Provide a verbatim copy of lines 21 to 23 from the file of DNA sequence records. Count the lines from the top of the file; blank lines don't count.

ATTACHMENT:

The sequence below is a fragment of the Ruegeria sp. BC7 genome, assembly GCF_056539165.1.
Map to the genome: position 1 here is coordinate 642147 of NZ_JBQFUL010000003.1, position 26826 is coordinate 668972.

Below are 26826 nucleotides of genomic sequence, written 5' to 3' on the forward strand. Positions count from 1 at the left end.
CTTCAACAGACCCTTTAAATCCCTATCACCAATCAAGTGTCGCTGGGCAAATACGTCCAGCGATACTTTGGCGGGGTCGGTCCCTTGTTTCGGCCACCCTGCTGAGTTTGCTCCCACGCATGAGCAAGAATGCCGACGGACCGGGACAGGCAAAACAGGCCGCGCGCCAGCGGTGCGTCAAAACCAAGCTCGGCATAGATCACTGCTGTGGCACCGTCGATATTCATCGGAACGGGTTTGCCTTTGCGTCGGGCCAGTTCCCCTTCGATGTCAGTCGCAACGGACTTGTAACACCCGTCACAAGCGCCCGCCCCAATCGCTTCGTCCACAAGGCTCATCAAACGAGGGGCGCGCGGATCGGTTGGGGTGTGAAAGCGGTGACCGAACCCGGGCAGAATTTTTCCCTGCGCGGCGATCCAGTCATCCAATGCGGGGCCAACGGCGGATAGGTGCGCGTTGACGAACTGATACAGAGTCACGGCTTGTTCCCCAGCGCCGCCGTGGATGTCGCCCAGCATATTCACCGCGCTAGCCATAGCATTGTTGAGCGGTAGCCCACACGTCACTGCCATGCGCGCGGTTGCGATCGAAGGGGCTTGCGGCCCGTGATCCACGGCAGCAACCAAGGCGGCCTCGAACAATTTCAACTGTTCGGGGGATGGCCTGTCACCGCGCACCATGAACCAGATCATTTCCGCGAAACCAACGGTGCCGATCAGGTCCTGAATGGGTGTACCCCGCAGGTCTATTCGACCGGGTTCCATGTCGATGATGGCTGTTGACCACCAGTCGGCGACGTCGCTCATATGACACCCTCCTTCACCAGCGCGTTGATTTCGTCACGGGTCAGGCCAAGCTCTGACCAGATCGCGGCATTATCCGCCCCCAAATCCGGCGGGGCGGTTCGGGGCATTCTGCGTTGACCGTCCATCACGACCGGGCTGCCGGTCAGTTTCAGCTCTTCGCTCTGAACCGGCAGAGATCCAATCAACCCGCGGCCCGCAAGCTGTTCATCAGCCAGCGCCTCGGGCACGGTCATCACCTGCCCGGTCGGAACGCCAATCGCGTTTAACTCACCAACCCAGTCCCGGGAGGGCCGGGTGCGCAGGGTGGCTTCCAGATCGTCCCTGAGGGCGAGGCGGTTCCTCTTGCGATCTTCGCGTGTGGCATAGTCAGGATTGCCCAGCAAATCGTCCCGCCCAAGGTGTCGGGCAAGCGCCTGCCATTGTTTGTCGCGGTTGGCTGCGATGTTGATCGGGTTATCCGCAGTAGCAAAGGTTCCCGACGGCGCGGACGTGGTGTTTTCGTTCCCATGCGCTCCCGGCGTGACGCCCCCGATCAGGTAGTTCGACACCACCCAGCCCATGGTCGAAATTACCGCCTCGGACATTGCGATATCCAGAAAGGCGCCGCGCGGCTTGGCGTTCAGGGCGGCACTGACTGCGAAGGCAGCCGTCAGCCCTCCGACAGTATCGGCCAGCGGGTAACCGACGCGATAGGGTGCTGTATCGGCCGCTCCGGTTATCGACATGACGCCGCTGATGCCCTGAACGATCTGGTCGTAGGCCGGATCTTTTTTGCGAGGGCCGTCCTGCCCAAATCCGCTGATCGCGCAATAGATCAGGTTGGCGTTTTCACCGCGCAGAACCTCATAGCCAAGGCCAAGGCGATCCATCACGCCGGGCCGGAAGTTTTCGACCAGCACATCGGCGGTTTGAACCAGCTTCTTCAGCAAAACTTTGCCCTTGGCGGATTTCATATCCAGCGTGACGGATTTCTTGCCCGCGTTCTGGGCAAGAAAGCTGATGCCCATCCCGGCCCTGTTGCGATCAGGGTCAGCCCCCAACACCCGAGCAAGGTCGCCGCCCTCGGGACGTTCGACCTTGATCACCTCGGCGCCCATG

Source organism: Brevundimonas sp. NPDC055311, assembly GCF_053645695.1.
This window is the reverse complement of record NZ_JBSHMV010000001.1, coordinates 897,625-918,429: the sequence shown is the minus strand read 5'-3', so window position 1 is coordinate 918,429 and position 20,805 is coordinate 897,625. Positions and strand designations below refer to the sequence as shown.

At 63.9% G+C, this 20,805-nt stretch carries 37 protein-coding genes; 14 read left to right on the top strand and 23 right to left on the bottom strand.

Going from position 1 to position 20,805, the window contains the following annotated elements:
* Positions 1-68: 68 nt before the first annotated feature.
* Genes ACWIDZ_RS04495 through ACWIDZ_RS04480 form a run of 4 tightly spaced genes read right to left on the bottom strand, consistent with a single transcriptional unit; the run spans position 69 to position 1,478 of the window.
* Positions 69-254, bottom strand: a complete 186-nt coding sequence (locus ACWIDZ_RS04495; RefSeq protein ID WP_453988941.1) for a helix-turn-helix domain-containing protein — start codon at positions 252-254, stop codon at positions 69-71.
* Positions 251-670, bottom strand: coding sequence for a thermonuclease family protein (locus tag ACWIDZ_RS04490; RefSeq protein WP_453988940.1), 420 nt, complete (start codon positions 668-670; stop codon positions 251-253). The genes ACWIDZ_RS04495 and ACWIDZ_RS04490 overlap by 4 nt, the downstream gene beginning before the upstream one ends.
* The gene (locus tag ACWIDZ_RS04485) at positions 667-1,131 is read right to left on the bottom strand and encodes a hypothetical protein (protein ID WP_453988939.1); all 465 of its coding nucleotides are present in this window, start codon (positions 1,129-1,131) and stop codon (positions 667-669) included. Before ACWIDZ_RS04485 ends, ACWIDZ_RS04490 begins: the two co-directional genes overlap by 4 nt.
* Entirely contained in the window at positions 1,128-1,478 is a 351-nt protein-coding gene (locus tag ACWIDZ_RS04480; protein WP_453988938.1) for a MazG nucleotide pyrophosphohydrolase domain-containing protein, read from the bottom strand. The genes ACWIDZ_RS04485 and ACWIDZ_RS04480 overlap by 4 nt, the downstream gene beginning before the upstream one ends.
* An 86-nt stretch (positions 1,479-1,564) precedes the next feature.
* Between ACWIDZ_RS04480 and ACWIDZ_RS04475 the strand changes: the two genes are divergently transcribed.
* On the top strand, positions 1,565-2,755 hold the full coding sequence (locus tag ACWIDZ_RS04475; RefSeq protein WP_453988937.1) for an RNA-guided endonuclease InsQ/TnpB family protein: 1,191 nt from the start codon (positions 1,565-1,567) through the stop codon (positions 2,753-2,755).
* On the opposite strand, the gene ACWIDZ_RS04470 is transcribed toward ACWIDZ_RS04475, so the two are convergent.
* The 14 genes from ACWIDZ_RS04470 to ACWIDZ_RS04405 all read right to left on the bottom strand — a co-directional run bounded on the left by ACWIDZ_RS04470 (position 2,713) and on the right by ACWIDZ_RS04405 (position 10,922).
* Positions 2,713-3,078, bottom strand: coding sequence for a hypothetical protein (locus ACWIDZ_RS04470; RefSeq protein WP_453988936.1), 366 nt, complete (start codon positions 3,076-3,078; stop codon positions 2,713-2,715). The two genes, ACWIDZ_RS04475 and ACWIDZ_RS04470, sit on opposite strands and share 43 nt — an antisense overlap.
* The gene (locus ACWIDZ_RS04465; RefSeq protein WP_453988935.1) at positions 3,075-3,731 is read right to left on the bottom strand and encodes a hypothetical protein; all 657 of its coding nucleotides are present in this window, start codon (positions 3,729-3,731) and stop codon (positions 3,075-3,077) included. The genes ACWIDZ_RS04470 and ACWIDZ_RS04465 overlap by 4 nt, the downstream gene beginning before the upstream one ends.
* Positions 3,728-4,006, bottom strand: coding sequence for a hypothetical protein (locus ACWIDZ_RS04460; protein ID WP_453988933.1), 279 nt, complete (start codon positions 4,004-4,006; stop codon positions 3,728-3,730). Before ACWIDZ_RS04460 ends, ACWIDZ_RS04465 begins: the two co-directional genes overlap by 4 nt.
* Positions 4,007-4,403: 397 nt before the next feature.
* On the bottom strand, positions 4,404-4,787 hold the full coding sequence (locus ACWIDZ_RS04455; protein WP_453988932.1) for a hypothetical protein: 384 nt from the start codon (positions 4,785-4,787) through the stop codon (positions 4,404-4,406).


* The gene (locus ACWIDZ_RS04465; RefSeq protein WP_453988935.1) at positions 3,075-3,731 is read right to left on the bottom strand and encodes a hypothetical protein; all 657 of its coding nucleotides are present in this window, start codon (positions 3,729-3,731) and stop codon (positions 3,075-3,077) included. The genes ACWIDZ_RS04470 and ACWIDZ_RS04465 overlap by 4 nt, the downstream gene beginning before the upstream one ends.
* Positions 3,728-4,006, bottom strand: coding sequence for a hypothetical protein (locus ACWIDZ_RS04460; protein ID WP_453988933.1), 279 nt, complete (start codon positions 4,004-4,006; stop codon positions 3,728-3,730). Before ACWIDZ_RS04460 ends, ACWIDZ_RS04465 begins: the two co-directional genes overlap by 4 nt.
* Positions 4,007-4,403: 397 nt before the next feature.